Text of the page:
2 TBS butter
3 packages already “cubed” butternut squash
3 sweet potatoes (peeled and cubed)
1 bunch of leeks (cleaned and chopped)
6 carrots (peeled and chopped)
1 quart apple cider
1 cup orange juice
4 cups chicken broth
1 12 oz cans evaporated milk
Kosher salt and ground black pepper to season

In a large soup pot, sauté leeks in butter for about 10 minutes. Then add squash, sweet potatoes, carrots, cider, orange juice, and chicken broth. Bring this to a boil until the potatoes and squash are very soft. Remove from heat and add 2 cans of evaporated milk. Using hand blender, puree the soup. Season with salt and pepper.



(Serves 4)

3 tablespoons olive oil, divided
1 medium onion, chopped
1 medium carrot, finely chopped
2 large garlic cloves, chopped, divided
2 tablespoons (or more) curry powder
1 cup lentils
2 cups apple juice
2 cups chicken stock
1 15- to 16-ounce can chickpeas (garbanzo beans), drained, rinsed
1 tablespoon fresh lemon juice
2 tablespoons (1/4 stick) butter
2 green onions, thinly sliced 1 lemon, cut into 6 wedges

Heat 1 tablespoon olive oil in heavy large pot over medium heat.  Add onion and carrot; sprinkle with salt and pepper.  Cook until onion is translucent, stirring occasionally, about 4 minutes.  Add half of chopped garlic; stir until vegetables are soft but not brown, about 4 minutes longer.  Add 2 tablespoons curry powder; stir until fragrant, about 1 minute.  Add lentils and 2 cups chicken stock and 2 cups apple juice Sprinkle with salt and pepper.  Increase heat and bring to boil. Reduce heat to medium; simmer until lentils are tender, about 30 minutes.

Meanwhile, puree chickpeas, lemon juice, ¼ cup water, remaining 2 tablespoons olive oil, and remaining garlic in processor. Add chickpea puree and butter to lentil soup. Season to taste with salt.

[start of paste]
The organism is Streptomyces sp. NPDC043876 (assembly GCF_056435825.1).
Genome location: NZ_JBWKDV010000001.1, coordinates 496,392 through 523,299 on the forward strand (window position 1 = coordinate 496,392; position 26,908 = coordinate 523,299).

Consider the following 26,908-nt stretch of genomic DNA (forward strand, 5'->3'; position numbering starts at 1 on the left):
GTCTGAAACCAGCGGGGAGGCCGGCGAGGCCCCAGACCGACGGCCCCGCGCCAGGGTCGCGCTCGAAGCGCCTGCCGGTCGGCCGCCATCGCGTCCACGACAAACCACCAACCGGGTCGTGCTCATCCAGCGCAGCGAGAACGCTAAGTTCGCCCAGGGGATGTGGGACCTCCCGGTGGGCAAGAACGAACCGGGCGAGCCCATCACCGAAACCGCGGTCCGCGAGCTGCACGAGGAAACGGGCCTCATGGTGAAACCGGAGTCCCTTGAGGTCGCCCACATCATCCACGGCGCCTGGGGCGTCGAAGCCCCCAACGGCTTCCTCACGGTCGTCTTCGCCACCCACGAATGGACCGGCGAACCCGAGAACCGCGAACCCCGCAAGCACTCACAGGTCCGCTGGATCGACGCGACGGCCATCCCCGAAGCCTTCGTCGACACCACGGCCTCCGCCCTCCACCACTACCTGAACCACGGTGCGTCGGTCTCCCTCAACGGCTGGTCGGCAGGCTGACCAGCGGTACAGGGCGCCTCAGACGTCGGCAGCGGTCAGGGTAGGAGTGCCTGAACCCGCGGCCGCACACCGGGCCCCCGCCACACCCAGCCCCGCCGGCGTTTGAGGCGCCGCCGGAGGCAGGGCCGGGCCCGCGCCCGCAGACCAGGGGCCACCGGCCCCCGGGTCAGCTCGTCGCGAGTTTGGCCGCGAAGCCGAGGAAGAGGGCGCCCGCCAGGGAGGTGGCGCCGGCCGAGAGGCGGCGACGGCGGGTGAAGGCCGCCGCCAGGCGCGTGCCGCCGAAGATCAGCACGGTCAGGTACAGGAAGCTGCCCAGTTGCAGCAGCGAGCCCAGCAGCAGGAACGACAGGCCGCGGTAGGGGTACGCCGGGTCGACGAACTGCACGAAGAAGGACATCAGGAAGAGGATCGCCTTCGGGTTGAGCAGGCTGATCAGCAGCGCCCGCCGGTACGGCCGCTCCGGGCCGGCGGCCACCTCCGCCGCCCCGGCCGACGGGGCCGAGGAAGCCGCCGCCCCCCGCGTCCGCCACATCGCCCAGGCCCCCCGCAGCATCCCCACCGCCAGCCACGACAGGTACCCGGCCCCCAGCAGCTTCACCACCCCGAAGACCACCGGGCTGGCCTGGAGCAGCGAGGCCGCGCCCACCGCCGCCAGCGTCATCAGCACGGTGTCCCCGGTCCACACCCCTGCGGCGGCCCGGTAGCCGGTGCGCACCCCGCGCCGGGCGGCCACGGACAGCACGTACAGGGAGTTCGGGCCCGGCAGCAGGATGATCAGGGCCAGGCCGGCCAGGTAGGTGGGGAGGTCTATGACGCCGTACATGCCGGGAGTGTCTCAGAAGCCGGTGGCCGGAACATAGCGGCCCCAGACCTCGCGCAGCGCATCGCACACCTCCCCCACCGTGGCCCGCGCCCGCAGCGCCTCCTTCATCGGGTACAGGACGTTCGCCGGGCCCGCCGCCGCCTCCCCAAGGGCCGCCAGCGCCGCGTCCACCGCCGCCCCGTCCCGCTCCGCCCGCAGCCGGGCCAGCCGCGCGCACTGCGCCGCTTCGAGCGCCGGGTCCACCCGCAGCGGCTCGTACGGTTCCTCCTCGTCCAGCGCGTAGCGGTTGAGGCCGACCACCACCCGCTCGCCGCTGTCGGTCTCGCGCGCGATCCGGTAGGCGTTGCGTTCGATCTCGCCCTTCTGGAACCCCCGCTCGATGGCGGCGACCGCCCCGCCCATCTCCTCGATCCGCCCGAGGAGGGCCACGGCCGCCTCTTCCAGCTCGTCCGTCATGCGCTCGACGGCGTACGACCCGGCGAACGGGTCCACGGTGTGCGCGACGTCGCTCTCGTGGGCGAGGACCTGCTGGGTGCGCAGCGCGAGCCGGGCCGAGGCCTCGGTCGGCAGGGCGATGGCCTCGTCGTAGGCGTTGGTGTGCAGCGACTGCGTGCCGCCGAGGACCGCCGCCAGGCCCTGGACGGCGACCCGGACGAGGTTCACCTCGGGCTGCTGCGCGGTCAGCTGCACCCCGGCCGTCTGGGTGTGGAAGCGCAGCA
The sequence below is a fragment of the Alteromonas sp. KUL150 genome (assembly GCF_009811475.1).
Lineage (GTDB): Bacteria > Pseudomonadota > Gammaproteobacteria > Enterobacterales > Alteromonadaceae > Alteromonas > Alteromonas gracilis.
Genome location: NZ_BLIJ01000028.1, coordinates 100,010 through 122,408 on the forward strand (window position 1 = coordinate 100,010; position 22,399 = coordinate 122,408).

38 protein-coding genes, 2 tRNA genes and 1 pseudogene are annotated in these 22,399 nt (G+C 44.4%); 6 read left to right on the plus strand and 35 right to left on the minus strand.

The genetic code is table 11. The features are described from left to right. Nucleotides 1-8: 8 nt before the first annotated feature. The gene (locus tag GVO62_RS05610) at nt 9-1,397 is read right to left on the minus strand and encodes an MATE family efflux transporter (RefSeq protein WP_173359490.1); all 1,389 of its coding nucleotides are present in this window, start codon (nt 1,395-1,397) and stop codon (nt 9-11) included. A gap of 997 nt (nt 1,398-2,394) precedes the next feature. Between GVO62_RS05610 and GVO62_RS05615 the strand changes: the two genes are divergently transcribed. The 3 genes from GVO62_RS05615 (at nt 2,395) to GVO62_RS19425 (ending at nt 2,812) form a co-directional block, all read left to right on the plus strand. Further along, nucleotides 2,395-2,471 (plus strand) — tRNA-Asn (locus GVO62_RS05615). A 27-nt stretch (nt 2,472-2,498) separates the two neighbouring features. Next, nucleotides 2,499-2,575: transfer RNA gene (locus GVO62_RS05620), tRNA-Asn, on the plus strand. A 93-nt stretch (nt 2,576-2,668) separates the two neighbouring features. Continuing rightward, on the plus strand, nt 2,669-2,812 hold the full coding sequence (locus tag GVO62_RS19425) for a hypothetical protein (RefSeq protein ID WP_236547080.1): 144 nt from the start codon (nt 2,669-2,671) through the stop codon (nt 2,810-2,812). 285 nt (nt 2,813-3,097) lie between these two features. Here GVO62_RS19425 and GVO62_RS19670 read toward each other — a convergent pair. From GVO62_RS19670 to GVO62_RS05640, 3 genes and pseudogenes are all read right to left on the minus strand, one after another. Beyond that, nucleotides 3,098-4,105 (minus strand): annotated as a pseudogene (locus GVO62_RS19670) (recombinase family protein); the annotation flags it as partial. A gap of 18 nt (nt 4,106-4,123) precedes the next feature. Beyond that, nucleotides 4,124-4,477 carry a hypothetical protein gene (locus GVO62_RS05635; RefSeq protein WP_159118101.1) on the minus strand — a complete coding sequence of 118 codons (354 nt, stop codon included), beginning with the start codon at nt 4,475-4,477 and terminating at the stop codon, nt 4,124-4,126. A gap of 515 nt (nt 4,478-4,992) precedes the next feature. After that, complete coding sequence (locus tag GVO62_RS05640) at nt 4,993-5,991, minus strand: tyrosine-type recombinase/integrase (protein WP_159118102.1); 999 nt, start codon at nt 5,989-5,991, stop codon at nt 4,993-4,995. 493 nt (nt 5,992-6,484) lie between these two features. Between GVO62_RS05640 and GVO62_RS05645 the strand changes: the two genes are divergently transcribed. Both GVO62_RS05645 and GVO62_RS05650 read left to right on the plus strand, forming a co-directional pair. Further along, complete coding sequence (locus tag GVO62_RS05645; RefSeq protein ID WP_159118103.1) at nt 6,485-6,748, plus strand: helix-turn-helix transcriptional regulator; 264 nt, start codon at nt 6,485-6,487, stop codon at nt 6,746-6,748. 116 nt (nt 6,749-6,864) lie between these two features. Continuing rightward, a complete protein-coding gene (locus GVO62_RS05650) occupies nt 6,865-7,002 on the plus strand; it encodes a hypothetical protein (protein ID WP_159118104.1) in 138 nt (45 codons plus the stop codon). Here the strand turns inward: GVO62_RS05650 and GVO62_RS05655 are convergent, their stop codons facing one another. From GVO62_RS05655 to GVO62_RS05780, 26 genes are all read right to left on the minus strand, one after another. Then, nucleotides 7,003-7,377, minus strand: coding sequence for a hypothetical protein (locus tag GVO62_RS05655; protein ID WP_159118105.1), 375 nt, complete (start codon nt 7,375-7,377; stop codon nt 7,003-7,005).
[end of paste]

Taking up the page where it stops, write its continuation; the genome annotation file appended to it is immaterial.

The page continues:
(serves 10)

2 white onions, diced
10 carrots, cut small
1 bunch leeks, cleaned and sliced
1 #10 can of whole peeled tomatoes (6 pounds canned tomatoes) (P.S. “#10” is just the size and type of can… it’s the big one!)
2 cups brown rice (not cooked)
2 cups chicken stock
2 bunches of fresh dill
2 TBS stevia

Sauté carrots, onions, leeks, and brown rice in olive oil for about 5 minutes. Add the tomatoes and chicken stock and cook on high until rice is tender (about 45 minutes). Remove from heat and add fresh dill, salt, pepper, and stevia.  Puree with hand blender and serve.

Enjoy the time you spend making these soups either by yourself (hello, alone time!) or with a loved one (date night, anyone?). Remember that a healthy mindset will help your chances of conceiving and is always to your benefit (and your future baby’s, too!). Bon appétit!


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About Virginia Hamilton Furnari

Virginia Hamilton Furnari is RMA of Connecticut’s Brand Specialist and has a background in writing, marketing, and content production. In addition to helping mold the RMA of CT brand through blogs, videos, and events, she is also a patient and has undergone many fertility treatments. Given her professional and personal involvement in the fertility community, she has immersed her mind, body, and soul in family-building education.